Osteopathic Medicine Gaining Acceptance
WebMD News Archive
There is even more recent evidence that supports osteopathic treatment for lower back pain. A study published in the Nov. 4 issue of TheNew England Journal of Medicine concludes that patients with chronic lower back pain can be treated effectively with manipulation. The study found manipulation to be as effective as other treatments for lower back pain and lower in cost.
During the 12-week study, patients were treated with a variety of accepted treatments for lower back pain such as pain medicine, anti-inflammatory medication, active physical therapy, Transcutaneous Electric Nerve Stimulation (a device that provides a slight electrical current to an affected area using adhesive pads), and hot/cold packs. All of these forms of treatment, including manipulation, were shown to be effective for treating lower back pain. However, manipulation was associated with lower costs and less medication.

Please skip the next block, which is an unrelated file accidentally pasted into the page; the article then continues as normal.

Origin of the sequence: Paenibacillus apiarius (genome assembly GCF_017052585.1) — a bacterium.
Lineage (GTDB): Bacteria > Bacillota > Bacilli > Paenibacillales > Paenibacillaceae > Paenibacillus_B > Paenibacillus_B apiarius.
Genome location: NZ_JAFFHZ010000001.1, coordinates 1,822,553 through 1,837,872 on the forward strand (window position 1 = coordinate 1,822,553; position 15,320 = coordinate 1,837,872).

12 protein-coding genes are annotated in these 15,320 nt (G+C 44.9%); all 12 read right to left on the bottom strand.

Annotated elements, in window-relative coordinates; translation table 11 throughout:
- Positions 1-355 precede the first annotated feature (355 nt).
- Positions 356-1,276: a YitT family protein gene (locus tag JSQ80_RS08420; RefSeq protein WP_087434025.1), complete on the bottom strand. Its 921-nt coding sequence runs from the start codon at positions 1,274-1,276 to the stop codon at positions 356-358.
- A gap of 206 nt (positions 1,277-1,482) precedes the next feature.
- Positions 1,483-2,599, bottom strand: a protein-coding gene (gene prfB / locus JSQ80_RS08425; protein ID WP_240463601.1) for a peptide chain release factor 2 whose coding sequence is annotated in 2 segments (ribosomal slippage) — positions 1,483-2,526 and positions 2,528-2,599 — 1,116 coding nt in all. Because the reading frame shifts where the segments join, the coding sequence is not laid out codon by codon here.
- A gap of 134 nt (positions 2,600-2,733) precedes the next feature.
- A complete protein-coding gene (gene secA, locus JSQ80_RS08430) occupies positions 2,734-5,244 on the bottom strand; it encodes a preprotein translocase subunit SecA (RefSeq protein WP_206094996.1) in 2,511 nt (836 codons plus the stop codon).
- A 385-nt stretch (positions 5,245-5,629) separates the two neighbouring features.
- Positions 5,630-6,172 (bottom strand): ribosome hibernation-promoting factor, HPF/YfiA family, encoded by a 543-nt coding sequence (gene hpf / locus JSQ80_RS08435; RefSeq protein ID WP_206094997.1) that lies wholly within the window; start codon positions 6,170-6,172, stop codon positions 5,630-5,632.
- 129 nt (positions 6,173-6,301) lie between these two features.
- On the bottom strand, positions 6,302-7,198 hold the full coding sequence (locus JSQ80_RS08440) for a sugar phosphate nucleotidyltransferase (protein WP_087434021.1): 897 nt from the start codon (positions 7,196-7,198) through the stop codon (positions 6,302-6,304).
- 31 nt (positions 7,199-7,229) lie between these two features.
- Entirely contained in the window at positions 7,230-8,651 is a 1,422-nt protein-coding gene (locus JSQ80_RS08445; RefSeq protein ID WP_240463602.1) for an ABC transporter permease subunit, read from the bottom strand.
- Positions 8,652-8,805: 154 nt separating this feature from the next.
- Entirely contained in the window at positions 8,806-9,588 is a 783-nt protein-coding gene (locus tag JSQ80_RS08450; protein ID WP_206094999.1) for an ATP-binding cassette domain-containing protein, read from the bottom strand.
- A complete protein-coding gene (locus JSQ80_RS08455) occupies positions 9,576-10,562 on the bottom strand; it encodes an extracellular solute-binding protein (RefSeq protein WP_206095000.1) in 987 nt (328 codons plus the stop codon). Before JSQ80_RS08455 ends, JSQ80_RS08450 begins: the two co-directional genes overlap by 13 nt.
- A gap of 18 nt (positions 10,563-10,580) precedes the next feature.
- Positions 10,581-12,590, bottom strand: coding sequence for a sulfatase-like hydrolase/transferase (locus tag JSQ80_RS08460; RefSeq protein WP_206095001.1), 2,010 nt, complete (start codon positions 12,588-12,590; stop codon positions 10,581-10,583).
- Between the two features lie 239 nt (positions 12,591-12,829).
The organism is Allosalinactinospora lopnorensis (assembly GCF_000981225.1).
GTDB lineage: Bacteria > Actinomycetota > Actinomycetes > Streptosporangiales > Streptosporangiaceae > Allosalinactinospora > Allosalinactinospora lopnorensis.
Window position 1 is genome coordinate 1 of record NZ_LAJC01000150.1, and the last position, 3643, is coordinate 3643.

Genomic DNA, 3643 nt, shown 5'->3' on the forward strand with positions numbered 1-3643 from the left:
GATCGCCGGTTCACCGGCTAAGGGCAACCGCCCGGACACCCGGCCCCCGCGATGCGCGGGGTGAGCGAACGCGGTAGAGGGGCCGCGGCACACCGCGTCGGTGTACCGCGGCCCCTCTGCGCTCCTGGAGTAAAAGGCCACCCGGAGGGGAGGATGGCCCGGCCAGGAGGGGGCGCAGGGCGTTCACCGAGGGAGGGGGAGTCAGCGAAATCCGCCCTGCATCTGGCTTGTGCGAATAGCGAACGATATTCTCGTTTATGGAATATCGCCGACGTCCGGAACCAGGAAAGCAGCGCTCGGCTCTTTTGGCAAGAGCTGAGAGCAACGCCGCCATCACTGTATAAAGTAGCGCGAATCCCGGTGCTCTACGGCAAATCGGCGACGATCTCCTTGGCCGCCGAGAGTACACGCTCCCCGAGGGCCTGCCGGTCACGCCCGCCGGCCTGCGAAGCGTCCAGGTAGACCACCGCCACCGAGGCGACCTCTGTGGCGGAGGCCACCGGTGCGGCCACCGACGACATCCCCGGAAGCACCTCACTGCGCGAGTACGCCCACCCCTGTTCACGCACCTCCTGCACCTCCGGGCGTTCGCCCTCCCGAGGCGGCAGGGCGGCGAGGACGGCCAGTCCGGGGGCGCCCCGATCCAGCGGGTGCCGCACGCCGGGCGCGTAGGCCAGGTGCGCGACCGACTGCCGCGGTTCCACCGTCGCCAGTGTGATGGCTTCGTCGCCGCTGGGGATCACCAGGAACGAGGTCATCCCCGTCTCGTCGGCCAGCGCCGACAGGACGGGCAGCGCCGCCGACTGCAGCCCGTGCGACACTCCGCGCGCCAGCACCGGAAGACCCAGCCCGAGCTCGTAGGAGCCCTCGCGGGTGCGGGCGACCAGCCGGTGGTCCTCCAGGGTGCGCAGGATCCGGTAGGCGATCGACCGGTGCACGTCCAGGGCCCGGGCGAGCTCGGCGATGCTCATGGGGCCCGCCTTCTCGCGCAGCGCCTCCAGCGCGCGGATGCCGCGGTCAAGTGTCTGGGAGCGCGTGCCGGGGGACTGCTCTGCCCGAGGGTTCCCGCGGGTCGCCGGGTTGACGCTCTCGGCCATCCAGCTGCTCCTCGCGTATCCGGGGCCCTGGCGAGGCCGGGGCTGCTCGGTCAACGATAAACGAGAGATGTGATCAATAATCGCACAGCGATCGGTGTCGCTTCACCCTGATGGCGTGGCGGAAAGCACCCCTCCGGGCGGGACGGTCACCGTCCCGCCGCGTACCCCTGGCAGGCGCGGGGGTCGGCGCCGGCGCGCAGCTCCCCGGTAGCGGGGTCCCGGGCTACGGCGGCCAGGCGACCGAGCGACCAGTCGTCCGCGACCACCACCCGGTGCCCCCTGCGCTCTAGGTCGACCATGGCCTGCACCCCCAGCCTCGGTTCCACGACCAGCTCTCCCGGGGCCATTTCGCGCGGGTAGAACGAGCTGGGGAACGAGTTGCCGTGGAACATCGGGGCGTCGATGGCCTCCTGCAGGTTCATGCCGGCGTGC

Officials of the American Osteopathic Association (AOA) found the study proof of the validity and benefits of manipulation. "This study helps to reinforce what DOs and their patients have known for years," said Eugene A. Oliveri, DO, president of the AOA, in a written statement.
- A recent telephone survey of HMO members revealed that the public is not yet familiar with the concept of osteopathic medicine.
- Osteopathic medicine is similar to traditional, or allopathic, medicine but places a greater emphasis on the role of the musculoskeletal system and normal body mechanics.
- Studies have shown that osteopathics are especially effective in treating lower back pain, but can do so at a lower cost and using less medication, when compared with other physicians.